The second I got back to my uni house in Leeds (well, after laying on the floor panting. It’s far too hot to drag a suitcase up hills) I planned out my meals for the week. Knowing all the good food waiting in my future is a good way to raise my spirits and makes me feel at home!

During the summer I really like having a load of pre made salads/mixes/bites in the fridge to pick at during the day and put together for meals. Usually that involves a big pork pie that I segment out for each meal, but I’m trying to cut down on pork pies again. However, that pastry taste and texture would be missed, so I thought why not make something else of my own.

I’m not trying to convince you that feta and spinach puffs are a direct vegetarian alternative to pork pies, but they hit the spot in similar enough ways. Pastry & feta: filling, caramelised onion: sweetness. 

And another element I like to keep in the fridge is leftover kebabs. Not the scary kind from takeaways, the chopped up, seasoned and grilled kind. I decided to keep the meatless theme and go for halloumi, bell pepper and onion, which would top salads nicely & add some substance!

Together, these took about an hour. Read on for the recipes!

Leftover Kebabs:

  • 1 pack of Hallouimi 
  • 1 Bell pepper 
  • 1 small-medium onion
  • [extra ideas: 1 courgette, diced chicken/lamb] 
  • Black pepper/fajita seasoning/a marinade of your choice
  • Kebab sticks - wilkos do packs of 4 metal ones for like £2!

1. Chop your ingredients into similar sized squares and apply to the kebab, alternating each ingredient. You want the ingredients to flavour each other. They can touch, but don’t pack them too tight or they won’t cook well in the middle. Once done, sprinkle seasoning (to taste) over each kebab, covering each side evenly.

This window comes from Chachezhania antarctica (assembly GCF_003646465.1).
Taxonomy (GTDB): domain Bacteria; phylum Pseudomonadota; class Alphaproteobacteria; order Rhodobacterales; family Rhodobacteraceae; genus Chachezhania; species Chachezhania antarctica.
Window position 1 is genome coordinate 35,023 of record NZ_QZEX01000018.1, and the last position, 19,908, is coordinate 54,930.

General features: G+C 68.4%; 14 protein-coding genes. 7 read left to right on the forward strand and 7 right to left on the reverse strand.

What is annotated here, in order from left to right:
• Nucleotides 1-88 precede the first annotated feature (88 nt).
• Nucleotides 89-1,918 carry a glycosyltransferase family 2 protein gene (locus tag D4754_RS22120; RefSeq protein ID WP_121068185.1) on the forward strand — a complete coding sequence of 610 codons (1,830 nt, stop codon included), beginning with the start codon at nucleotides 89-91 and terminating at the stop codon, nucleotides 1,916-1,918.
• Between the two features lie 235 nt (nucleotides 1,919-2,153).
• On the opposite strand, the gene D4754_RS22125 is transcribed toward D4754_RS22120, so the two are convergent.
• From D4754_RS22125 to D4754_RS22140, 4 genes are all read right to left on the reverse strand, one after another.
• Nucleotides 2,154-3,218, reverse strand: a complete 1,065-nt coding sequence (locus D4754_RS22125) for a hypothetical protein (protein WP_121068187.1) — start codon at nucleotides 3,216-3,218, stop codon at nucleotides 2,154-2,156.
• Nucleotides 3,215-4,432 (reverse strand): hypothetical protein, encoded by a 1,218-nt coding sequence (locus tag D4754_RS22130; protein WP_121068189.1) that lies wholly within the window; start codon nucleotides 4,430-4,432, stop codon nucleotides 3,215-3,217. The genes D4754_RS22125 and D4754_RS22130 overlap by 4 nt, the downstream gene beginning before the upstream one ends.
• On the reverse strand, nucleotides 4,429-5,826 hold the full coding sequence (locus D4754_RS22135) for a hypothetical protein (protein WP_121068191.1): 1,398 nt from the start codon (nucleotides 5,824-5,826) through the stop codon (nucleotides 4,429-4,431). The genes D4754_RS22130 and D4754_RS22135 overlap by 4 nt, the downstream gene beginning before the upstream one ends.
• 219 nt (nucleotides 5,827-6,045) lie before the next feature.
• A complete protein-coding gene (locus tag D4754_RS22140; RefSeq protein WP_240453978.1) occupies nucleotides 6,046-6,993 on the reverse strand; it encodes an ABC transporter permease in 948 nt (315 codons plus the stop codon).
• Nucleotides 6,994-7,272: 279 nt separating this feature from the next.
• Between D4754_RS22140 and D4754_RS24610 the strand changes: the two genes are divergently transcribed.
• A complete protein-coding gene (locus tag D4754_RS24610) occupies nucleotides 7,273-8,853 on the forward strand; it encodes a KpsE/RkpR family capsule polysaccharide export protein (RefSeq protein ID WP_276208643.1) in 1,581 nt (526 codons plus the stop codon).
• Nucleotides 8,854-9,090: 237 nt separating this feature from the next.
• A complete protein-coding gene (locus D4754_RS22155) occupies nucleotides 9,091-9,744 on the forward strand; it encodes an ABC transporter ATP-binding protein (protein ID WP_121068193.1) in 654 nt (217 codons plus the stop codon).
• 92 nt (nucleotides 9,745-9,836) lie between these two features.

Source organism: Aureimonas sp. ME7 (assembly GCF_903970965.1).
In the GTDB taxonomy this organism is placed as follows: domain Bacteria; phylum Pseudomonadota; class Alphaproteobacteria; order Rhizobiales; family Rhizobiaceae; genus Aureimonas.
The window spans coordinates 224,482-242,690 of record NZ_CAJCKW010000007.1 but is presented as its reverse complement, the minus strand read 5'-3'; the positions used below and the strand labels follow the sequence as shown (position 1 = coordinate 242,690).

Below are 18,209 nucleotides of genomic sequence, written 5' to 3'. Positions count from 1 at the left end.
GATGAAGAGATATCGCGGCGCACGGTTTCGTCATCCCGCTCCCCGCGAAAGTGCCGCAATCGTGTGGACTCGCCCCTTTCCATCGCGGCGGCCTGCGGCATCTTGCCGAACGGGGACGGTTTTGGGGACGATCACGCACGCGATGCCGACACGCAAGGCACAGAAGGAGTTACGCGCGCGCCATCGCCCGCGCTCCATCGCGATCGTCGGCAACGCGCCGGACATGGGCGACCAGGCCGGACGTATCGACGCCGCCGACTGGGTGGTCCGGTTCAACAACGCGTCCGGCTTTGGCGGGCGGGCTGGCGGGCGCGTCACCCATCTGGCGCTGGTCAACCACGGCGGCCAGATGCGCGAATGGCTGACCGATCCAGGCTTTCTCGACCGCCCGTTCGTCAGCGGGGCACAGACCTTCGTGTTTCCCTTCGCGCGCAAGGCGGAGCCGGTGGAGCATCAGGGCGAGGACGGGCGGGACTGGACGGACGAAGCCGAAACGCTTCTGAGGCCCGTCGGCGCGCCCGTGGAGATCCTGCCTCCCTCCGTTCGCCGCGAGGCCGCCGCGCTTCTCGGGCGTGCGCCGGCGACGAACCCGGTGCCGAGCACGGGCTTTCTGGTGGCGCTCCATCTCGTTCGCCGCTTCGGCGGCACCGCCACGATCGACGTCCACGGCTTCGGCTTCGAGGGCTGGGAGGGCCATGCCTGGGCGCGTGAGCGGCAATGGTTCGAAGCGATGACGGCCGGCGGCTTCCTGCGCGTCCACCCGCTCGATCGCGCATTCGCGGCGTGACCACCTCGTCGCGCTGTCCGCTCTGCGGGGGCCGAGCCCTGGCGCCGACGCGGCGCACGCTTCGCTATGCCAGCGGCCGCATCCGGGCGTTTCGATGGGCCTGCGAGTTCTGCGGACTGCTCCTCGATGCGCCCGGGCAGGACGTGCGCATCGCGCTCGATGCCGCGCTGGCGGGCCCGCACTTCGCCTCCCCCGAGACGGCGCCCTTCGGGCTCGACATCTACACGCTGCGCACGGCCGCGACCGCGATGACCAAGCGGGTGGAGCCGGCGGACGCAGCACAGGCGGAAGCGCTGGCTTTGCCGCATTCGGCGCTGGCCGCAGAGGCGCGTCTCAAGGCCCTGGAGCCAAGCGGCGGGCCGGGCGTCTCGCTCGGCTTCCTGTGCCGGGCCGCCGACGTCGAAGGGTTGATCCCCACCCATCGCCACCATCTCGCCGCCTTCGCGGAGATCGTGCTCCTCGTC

2. You can either barbecue or grill your kebabs. I rested mine on the edges of a foil lined baking tray, so the kebabs were suspended. Some of the halloumi is likely to get soft and fall off, so if the tray is lined it will still cook nicely and be edible!

3. Grill until the tips blacken, take out to turn, and repeat until you’re satisfied everything is cooked. Be particularly careful if adding meat by chopping off a piece to make sure the centre is cooked. 

4. Store in tupperware the fridge and use to top salads/add to pasta dishes that week!


  • Pre-made puff pastry 
  • 1 bag of spinach 
  • 1 pack of feta 
  • 1 onion 
  • 1-2 garlic cloves 
  • (nutmeg)
  • black pepper
  • (lemon juice)

1. You don’t have to do this step, but I wanted caramelised onions in the parcels. Chop your onion in half, and then into thin [5mm] strips. Fry with oil or butter on a medium heat, and cover with a lid for up to 10 minutes, stir, add a small spoonful of sugar, then stir and cover again. Keep checking on them until they’re soft and browned. Remove from the heat and put to the side. 

2. You can use the same pan for the spinach mix. Crush the garlic and fry it off in the pan. Add the bag of spinach, maybe a little at a time until they wilt down and free up space. Add black pepper and a little nutmeg (to taste). When completely wilted, remove from the heat and stir in the roughly chopped/crumbled spinach. Add a little lemon juice to taste. 

3. Pre heat the oven. 

4. Flour a clean surface and roll out the puff pastry slightly with a floured rolling pin. Cut into fairly large squares of 3-4 inches. Mine were all slightly different sizes which resulted in different shaped parcels! Only the proper squares will fold diagonally into nice triangles, but you can fold more rectangular pieces in half.

5. When the mixture has mostly cooled, spoon it onto one half of each pastry piece, leaving room around the edges to seal. Consider how each piece will need to fold. You can easily nudge the mixture around if you go wrong though! I ended up mixing the caramelised onion into the spinach & feta, however It would be nice to spoon the onion on top of the filling, creating layered flavour. 

6. With your fingers and lukewarm water, rub a little water along the edges of the pastry. Fold each pastry down the middle, over the filling. To seal, use a fork to press the top pastry layer into the bottom, creating a nice edging. To decorate you can poke little holes in the top or place a slice of onion.

7. Bake for 20 minutes, making sure to check them periodically. Remove when golden on the edges and top.

8. When cooled, place in tupperware or wrap individually in foil.

I hoped you liked the post! I'm going to make an effort to do more of these "What I ate" posts as I do get a lot of messages asking for recipes of the things I make & show on Instastories. Do let me know if you make these & how you get on!!